The 10 Greatest Heavy Weights of all time Vol 3 DVD 2010 Jack Dempsey - Muhammad Ali - Joe Louis / ESPN Enterprises / Disc 3 of 6
The 10 Greatest Heavy Weights of all time Vol 3 DVD 2010 Jack Dempsey - Muhammad Ali - Joe Louis / ESPN Enterprises /
Disc 3 of 6
REGION 2 PAL DVD
MADE IN THE UK
Total Runtime: 90 minutes
Boxing documentary which counts down the ten greatest heavyweights in the world. This History Channel collection includes detailed expert analysis of each individual boxer, alongside five hours of fighting action. The countdown includes boxing greats like Mike Tyson, Rocky Marciano, 'Smokin' Joe Frazier, the 'Brown Bomber' Joe Louis and, of course, the legendary Muhammad Ali.
The 10 Greatest Heavy Weights of all time - Jack Dempsey, Muhammad Ali, Joe Louis
William Harrison "Jack" Dempsey (June 24, 1895 – May 31, 1983), nicknamed Kid Blackie, and The Manassa Mauler, was an American professional boxer who competed from 1914 to 1927, and reigned as the world heavyweight champion from 1919 to 1926. A cultural icon of the 1920s, Dempsey's aggressive fighting style and exceptional punching power made him one of the most popular boxers in history. Many of his fights set financial and attendance records, including the first million-dollar gate, and pioneered the live broadcast of sporting events in general, and boxing matches in particular.
Dempsey is ranked tenth on The Ring magazine's list of all-time heavyweights and seventh among its Top 100 Greatest Punchers, while in 1950 the Associated Press voted him as the greatest fighter of the past 50 years. He is a member of the International Boxing Hall of Fame, and was in the previous Boxing Hall of Fame.
Muhammad Ali (//; born Cassius Marcellus Clay Jr.; January 17, 1942 – June 3, 2016) was an American professional boxer, activist, and philanthropist. Nicknamed "The Greatest", he is widely regarded as one of the most significant and celebrated sports figures of the 20th century and as one of the greatest boxers of all time.
Ali was born and raised in Louisville, Kentucky, and began training as an amateur boxer at age 12. At 18, he won a gold medal in the light heavyweight division at the 1960 Summer Olympics, and turned professional later that year. He converted to Islam and became a Muslim after 1961, and eventually took the name Muhammad Ali. He won the world heavyweight championship from Sonny Liston in a major upset at age 22 in 1964. In 1966, Ali refused to be drafted into the military, citing his religious beliefs and opposition to the Vietnam War. He was arrested, found guilty of draft evasion, and stripped of his boxing titles. He appealed the decision to the Supreme Court, which overturned his conviction in 1971, but he had not fought for nearly four years and lost a period of peak performance as an athlete. His actions as a conscientious objector to the war made him an icon for the larger counterculture generation, and he was a high-profile figure of racial pride for African Americans during the civil rights movement. As a Muslim, Ali was initially affiliated with Elijah Muhammad's Nation of Islam (NOI). He later disavowed the NOI, adhering to Sunni Islam, and supporting racial integration like his former mentor Malcolm X.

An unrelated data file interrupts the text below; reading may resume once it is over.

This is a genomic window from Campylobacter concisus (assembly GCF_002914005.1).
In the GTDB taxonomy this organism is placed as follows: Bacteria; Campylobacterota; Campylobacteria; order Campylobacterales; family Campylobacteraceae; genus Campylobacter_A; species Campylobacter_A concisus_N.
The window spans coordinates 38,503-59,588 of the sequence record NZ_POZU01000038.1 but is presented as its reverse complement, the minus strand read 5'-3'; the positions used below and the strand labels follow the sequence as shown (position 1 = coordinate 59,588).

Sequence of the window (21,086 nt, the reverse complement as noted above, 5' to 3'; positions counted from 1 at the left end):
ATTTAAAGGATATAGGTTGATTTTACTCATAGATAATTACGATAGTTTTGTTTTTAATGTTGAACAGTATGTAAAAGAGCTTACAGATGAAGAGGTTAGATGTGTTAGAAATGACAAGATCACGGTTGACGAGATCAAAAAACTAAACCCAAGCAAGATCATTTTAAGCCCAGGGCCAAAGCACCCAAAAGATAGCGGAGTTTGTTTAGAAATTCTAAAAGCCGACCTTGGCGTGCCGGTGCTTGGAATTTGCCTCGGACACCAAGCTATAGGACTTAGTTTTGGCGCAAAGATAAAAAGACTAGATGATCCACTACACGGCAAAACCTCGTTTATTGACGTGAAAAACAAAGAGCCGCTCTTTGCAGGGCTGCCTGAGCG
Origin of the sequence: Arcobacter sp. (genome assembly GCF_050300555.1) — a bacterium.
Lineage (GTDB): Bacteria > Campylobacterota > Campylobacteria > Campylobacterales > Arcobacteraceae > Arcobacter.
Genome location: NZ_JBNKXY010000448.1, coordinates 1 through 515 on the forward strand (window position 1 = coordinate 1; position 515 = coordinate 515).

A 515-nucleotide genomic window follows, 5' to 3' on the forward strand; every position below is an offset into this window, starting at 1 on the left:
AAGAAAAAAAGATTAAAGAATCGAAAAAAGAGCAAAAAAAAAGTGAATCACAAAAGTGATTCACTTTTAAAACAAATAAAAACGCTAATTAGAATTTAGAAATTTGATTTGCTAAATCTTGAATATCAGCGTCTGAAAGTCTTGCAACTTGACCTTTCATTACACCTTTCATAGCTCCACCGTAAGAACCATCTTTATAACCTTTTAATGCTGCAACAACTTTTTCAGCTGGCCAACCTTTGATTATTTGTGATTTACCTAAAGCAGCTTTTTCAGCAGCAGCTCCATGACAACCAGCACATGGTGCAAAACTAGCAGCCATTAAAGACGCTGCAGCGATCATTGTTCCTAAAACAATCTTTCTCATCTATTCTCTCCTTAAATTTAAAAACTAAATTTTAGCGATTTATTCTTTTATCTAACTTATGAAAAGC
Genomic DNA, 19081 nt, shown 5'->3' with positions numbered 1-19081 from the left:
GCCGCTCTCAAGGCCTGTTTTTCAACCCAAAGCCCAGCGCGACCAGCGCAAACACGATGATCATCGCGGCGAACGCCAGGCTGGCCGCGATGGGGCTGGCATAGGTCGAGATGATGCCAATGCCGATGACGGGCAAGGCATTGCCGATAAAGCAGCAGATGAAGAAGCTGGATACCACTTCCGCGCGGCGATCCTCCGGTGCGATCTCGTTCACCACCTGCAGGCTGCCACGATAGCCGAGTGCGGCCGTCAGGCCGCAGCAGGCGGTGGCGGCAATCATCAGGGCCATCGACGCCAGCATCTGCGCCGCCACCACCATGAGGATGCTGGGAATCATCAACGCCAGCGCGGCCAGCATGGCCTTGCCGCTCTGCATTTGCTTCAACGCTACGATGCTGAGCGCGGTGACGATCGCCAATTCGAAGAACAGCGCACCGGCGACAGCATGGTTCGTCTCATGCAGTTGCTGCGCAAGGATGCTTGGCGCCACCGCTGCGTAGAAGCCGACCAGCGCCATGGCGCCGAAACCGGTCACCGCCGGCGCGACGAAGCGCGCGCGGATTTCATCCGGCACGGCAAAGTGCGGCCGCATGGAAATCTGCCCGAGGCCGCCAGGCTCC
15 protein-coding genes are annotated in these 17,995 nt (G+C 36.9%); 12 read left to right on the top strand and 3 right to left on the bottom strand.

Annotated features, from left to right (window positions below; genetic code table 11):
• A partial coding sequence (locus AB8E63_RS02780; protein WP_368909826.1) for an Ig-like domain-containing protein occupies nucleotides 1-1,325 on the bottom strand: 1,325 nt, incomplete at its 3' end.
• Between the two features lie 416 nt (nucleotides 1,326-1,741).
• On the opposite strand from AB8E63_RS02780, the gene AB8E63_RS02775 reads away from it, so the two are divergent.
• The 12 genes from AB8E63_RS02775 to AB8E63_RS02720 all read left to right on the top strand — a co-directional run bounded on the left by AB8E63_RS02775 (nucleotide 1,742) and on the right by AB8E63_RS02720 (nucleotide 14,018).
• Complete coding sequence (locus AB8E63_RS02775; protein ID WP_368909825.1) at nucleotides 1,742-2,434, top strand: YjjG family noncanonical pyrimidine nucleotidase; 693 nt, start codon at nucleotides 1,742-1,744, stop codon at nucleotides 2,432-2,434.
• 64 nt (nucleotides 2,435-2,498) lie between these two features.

Joseph Louis Barrow (May 13, 1914 – April 12, 1981), known professionally as Joe Louis, was an American professional boxer who competed from 1934 to 1951. He reigned as the world heavyweight champion from 1937 to 1949, and is considered to be one of the greatest heavyweight boxers of all time. Nicknamed the Brown Bomber, Louis' championship reign lasted 140 consecutive months, during which he participated in 26 championship fights. The 27th fight, against Ezzard Charles in 1950, was a challenge for Charles' heavyweight title and so is not included in Louis' reign. He was victorious in 25 consecutive title defenses. In 2005, Louis was ranked as the best heavyweight of all time by the International Boxing Research Organization, and was ranked number one on The Ring magazine's list of the "100 greatest punchers of all time". Louis had the longest single reign as champion of any heavyweight boxer in history.
Louis' cultural impact was felt well outside the ring. He is widely regarded as the first person of African-American descent to achieve the status of a nationwide hero within the United States, and was also a focal point of anti-Nazi sentiment leading up to and during World War II. He was instrumental in integrating the game of golf, breaking the sport's color barrier in America by appearing under a sponsor's exemption in a PGA event in 1952.
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